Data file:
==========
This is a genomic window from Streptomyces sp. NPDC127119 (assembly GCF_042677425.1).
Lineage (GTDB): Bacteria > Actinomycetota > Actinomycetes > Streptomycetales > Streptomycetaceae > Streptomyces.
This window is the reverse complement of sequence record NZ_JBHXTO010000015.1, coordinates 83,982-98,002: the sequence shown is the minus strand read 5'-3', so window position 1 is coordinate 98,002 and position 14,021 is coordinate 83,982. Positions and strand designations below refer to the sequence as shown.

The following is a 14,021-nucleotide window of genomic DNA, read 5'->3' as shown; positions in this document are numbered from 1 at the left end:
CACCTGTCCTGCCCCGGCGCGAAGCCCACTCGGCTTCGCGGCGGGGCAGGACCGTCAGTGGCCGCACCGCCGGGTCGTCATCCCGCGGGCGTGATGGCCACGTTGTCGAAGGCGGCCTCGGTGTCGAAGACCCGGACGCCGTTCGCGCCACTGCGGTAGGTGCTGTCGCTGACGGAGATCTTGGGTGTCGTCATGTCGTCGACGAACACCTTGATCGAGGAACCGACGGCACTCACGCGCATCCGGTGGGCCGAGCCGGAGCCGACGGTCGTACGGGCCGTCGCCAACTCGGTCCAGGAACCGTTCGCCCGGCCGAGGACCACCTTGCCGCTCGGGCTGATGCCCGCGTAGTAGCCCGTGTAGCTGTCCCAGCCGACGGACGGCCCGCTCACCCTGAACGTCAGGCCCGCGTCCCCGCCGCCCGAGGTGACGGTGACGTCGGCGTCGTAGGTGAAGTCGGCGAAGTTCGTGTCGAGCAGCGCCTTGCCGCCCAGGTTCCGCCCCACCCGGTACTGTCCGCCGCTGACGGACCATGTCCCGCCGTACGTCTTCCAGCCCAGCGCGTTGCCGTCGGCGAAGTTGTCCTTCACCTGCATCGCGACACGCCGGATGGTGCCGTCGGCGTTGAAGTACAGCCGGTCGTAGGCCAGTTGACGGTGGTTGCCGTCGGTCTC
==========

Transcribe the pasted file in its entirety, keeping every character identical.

This is a genomic window from Streptomyces sp. NPDC127119 (assembly GCF_042677425.1).
Lineage (GTDB): Bacteria > Actinomycetota > Actinomycetes > Streptomycetales > Streptomycetaceae > Streptomyces.
This window is the reverse complement of sequence record NZ_JBHXTO010000015.1, coordinates 83,982-98,002: the sequence shown is the minus strand read 5'-3', so window position 1 is coordinate 98,002 and position 14,021 is coordinate 83,982. Positions and strand designations below refer to the sequence as shown.

The following is a 14,021-nucleotide window of genomic DNA, read 5'->3' as shown; positions in this document are numbered from 1 at the left end:
CACCTGTCCTGCCCCGGCGCGAAGCCCACTCGGCTTCGCGGCGGGGCAGGACCGTCAGTGGCCGCACCGCCGGGTCGTCATCCCGCGGGCGTGATGGCCACGTTGTCGAAGGCGGCCTCGGTGTCGAAGACCCGGACGCCGTTCGCGCCACTGCGGTAGGTGCTGTCGCTGACGGAGATCTTGGGTGTCGTCATGTCGTCGACGAACACCTTGATCGAGGAACCGACGGCACTCACGCGCATCCGGTGGGCCGAGCCGGAGCCGACGGTCGTACGGGCCGTCGCCAACTCGGTCCAGGAACCGTTCGCCCGGCCGAGGACCACCTTGCCGCTCGGGCTGATGCCCGCGTAGTAGCCCGTGTAGCTGTCCCAGCCGACGGACGGCCCGCTCACCCTGAACGTCAGGCCCGCGTCCCCGCCGCCCGAGGTGACGGTGACGTCGGCGTCGTAGGTGAAGTCGGCGAAGTTCGTGTCGAGCAGCGCCTTGCCGCCCAGGTTCCGCCCCACCCGGTACTGTCCGCCGCTGACGGACCATGTCCCGCCGTACGTCTTCCAGCCCAGCGCGTTGCCGTCGGCGAAGTTGTCCTTCACCTGCATCGCGACACGCCGGATGGTGCCGTCGGCGTTGAAGTACAGCCGGTCGTAGGCCAGTTGACGGTGGTTGCCGTCGGTCTC